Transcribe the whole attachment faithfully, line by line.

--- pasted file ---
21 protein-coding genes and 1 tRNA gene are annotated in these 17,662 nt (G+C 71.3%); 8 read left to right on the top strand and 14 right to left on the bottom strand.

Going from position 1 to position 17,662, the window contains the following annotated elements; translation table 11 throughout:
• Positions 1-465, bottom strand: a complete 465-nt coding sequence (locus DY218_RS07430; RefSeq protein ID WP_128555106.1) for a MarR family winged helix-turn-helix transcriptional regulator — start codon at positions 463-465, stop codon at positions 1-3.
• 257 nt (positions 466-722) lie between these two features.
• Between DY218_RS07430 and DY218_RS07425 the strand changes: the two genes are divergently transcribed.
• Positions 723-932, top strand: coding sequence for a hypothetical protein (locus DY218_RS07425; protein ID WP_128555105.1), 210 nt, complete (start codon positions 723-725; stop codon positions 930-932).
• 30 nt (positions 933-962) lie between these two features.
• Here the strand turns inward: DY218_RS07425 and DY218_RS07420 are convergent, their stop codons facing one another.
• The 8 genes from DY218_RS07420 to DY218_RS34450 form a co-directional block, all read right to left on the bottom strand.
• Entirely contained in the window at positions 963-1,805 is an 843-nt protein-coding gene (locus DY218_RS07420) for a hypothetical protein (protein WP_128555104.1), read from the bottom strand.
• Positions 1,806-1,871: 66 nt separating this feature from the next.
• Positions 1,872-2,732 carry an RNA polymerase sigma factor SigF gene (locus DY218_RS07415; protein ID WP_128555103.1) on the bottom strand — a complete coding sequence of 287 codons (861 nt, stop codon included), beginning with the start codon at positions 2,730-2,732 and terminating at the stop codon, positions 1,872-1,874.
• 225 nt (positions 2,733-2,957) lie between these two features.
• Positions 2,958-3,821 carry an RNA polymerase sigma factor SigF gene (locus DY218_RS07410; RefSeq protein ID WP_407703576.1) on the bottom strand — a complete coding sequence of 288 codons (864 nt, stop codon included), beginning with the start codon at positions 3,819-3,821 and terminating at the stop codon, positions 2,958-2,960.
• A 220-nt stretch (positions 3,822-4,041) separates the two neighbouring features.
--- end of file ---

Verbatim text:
21 protein-coding genes and 1 tRNA gene are annotated in these 17,662 nt (G+C 71.3%); 8 read left to right on the top strand and 14 right to left on the bottom strand.

Going from position 1 to position 17,662, the window contains the following annotated elements; translation table 11 throughout:
• Positions 1-465, bottom strand: a complete 465-nt coding sequence (locus DY218_RS07430; RefSeq protein ID WP_128555106.1) for a MarR family winged helix-turn-helix transcriptional regulator — start codon at positions 463-465, stop codon at positions 1-3.
• 257 nt (positions 466-722) lie between these two features.
• Between DY218_RS07430 and DY218_RS07425 the strand changes: the two genes are divergently transcribed.
• Positions 723-932, top strand: coding sequence for a hypothetical protein (locus DY218_RS07425; protein ID WP_128555105.1), 210 nt, complete (start codon positions 723-725; stop codon positions 930-932).
• 30 nt (positions 933-962) lie between these two features.
• Here the strand turns inward: DY218_RS07425 and DY218_RS07420 are convergent, their stop codons facing one another.
• The 8 genes from DY218_RS07420 to DY218_RS34450 form a co-directional block, all read right to left on the bottom strand.
• Entirely contained in the window at positions 963-1,805 is an 843-nt protein-coding gene (locus DY218_RS07420) for a hypothetical protein (protein WP_128555104.1), read from the bottom strand.
• Positions 1,806-1,871: 66 nt separating this feature from the next.
• Positions 1,872-2,732 carry an RNA polymerase sigma factor SigF gene (locus DY218_RS07415; protein ID WP_128555103.1) on the bottom strand — a complete coding sequence of 287 codons (861 nt, stop codon included), beginning with the start codon at positions 2,730-2,732 and terminating at the stop codon, positions 1,872-1,874.
• 225 nt (positions 2,733-2,957) lie between these two features.
• Positions 2,958-3,821 carry an RNA polymerase sigma factor SigF gene (locus DY218_RS07410; RefSeq protein ID WP_407703576.1) on the bottom strand — a complete coding sequence of 288 codons (864 nt, stop codon included), beginning with the start codon at positions 3,819-3,821 and terminating at the stop codon, positions 2,958-2,960.
• A 220-nt stretch (positions 3,822-4,041) separates the two neighbouring features.